• The Importance of the “Economic”

    The world today is witnessing a rather novel phenomenon, namely a pervasive tendency towards political uprisings by the urban middle class.  Not just the leaders, but even the bulk of the participants in such uprisings are educated, are reasonably well-off, and make extensive use of social media channels for keeping in touch with one another. […]

  • The Spectre of Social Counter-Revolution

    5th Dr. BR Ambedkar Memorial Lecture, Indian Institute of Dalit Studies, New Delhi, September 27, 2014 I I would like to use this occasion to dwell upon a point to which Dr Ambedkar had drawn attention in his closing speech to the Constituent Assembly on November 25, 1949.  In that speech he had underscored a […]

  • Capitalism, Inequality and Globalization: Thomas Piketty’s Capital in the Twenty-first Century

    I. The Piketty Argument Thomas Piketty’s book Capital in the Twenty-first Century embodies an immense amount of empirical research into the distribution of wealth and income across the population for a number of advanced capitalist countries going back for over two centuries.  In particular Piketty has made extensive use of tax data for the first […]

  • Imperialism — for the Value of Money

    Prabhat Patnaik: To me, imperialism is immanent in the money form, and I want to argue that in the era of finance capital, far from its becoming less relevant, it becomes more relevant. . . .  I would even define imperialism as an arrangement in which not only you get use values but you get […]

  • Austerity versus Stimulus

    It is obviously silly to push for austerity in the midst of a recession, not just silly but cruel, since it prolongs the pain of unemployment.  The recession is caused by a deficiency of aggregate demand.  To overcome it what is necessary is an increase in demand which requires larger expenditure.  Since private expenditure on […]

  • Afterword on a Movement

    “Combating corruption”, like “promoting peace”, can mean anything to anyone; and precisely because of this “fuzziness” it appeals to everyone.  Some join the anti-corruption movement because they are against “corporate loot”; others join because they are against the Nehru-Gandhi “dynasty”; and still others join because they oppose the “corrupt practice of job reservation”.  The movement […]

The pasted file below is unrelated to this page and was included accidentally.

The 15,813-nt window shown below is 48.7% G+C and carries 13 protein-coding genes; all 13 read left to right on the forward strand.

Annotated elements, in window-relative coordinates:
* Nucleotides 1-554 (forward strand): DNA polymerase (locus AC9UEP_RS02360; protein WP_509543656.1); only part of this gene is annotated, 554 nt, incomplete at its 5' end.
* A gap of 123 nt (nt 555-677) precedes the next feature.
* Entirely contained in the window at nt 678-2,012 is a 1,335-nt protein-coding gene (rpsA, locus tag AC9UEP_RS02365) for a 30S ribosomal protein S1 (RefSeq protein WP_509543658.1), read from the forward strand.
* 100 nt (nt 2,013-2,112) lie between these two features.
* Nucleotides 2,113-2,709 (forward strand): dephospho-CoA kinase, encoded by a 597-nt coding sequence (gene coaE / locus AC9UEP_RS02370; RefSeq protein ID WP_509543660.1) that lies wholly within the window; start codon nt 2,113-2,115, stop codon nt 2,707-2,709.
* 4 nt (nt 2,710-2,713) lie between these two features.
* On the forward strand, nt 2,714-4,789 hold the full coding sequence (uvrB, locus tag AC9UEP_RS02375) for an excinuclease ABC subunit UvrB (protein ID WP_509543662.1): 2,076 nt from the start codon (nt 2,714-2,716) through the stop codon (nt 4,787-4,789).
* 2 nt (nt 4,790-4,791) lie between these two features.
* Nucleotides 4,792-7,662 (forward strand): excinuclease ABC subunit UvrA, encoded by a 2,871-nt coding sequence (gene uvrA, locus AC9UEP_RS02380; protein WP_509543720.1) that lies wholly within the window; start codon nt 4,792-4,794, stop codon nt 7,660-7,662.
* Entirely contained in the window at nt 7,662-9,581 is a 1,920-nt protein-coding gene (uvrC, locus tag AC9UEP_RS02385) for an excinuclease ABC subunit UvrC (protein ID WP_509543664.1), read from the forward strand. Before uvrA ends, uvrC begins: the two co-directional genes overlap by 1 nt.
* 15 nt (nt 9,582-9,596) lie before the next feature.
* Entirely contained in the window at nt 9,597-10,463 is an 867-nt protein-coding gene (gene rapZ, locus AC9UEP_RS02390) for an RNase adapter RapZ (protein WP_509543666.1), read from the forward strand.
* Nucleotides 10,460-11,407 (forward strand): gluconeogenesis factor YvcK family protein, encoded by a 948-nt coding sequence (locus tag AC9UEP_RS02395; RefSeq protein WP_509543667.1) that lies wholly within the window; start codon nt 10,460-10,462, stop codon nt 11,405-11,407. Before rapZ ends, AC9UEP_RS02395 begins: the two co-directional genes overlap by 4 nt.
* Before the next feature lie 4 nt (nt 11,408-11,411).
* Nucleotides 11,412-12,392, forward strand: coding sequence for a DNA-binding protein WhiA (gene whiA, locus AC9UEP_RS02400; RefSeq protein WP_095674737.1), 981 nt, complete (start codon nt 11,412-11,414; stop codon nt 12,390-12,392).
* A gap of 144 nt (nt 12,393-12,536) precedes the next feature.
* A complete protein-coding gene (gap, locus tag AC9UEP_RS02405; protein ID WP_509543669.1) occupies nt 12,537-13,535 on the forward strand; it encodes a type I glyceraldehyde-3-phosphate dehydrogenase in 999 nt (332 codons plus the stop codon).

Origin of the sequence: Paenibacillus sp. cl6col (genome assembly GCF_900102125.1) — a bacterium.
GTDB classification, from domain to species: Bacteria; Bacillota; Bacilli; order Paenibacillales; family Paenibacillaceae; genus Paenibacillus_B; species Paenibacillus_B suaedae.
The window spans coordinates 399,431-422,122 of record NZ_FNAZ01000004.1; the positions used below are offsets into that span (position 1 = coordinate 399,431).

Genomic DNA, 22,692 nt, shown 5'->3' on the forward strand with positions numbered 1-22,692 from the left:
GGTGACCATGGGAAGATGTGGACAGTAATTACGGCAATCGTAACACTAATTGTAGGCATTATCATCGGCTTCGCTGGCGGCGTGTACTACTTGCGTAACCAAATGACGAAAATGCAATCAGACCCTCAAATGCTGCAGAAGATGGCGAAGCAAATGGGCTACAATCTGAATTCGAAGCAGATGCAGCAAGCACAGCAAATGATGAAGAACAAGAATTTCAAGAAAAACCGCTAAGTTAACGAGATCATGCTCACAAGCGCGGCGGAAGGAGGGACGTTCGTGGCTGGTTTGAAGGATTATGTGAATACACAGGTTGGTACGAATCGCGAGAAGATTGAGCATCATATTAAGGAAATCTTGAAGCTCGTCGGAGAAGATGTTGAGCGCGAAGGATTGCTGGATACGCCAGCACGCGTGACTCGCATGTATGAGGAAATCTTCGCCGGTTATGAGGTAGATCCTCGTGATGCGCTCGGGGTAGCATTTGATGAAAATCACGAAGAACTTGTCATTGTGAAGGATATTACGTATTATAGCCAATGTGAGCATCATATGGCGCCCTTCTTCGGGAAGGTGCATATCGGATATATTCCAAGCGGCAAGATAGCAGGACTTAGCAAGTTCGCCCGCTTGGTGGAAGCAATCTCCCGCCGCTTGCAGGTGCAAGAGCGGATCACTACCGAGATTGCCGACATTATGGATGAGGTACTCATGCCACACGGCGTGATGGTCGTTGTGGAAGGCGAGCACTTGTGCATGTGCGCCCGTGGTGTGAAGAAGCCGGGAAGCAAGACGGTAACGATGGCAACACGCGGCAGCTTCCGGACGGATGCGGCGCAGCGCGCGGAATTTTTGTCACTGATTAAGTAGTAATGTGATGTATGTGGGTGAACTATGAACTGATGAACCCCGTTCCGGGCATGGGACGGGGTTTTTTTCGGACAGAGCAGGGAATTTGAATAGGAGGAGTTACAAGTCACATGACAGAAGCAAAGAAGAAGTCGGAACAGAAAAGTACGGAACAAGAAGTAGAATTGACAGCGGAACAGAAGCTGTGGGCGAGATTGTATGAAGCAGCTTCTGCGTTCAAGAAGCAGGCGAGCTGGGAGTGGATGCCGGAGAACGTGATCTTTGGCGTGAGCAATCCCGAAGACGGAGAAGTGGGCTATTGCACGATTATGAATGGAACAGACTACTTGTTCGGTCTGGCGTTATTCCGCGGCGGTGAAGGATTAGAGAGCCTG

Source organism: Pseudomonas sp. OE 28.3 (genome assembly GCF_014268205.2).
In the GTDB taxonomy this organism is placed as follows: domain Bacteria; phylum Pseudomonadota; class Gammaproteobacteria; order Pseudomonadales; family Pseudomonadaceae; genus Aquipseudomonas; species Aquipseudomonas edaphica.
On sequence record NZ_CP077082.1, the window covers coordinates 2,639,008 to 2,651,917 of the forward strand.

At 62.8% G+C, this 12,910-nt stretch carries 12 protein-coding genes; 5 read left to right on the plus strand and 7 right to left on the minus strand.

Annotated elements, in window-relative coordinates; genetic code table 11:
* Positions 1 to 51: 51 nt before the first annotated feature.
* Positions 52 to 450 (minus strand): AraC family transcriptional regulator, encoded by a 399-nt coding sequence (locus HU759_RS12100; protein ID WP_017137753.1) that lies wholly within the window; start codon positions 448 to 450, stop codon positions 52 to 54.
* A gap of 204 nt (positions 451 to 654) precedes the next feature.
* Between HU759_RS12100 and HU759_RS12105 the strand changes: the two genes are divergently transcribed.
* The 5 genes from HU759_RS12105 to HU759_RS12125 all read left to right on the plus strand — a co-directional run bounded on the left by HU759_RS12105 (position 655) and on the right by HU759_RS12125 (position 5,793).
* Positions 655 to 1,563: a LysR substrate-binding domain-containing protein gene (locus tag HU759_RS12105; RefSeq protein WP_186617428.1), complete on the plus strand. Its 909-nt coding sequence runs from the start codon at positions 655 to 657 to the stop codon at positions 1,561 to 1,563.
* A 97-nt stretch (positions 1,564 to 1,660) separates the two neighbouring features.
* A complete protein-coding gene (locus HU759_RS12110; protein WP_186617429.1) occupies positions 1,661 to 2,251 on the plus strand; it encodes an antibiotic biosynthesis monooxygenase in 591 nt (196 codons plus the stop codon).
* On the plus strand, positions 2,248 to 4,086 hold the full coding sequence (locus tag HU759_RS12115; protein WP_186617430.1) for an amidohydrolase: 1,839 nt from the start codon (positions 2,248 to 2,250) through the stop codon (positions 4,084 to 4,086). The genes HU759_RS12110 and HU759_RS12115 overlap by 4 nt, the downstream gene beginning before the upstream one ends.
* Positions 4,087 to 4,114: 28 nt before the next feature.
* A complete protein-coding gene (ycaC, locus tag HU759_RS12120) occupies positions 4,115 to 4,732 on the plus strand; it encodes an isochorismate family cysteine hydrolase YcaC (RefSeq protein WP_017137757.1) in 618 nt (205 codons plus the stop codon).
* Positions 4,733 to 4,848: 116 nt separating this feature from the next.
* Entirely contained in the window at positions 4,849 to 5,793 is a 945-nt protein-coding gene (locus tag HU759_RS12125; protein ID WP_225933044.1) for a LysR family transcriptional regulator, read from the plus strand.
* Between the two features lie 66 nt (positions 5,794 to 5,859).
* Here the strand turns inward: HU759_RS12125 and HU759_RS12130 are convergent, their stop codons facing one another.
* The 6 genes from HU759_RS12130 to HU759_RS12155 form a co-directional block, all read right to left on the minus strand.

• Lessons from the Indian Experience

    India’s economic experience since the beginning of economic liberalisation constitutes a resounding refutation of “mainstream” (bourgeois) development theory.  On the basis of official data during this period there has been a remarkable acceleration of the growth rate of GDP, together with a striking increase in the incidence of absolutepoverty, a combination which no strand of […]

  • Messianism versus Democracy

    The Central government’s flip-flops on Anna Hazare are obvious: it went from abusing him (through the Congress spokesperson) for sheltering corruption, to extolling him for his idealism; from arresting him, without any justification, and getting him remanded to judicial custody for a week, to releasing him within a few hours.  But the Anna group’s flip-flops […]

  • What America’s Debt-Ceiling Crisis Reveals

    The United States has an archaic piece of legislation, passed in 1917, which puts a ceiling on the magnitude of the debt of its federal government in absolute dollar terms.  (Since the various state governments in the US are not allowed to run fiscal deficits and hence incur debt, the federal debt is synonymous with […]

  • Raising Prices to Curb Inflation

    The deputy chairman of the Planning Commission made an extraordinary statement the other day, namely that the oil-price increase, which everybody opposes for adding to inflation, was really an anti-inflationary measure; it would reduce inflation.  The deputy chairman’s is an exalted position; and the current incumbent is an economist of repute.  There is a danger […]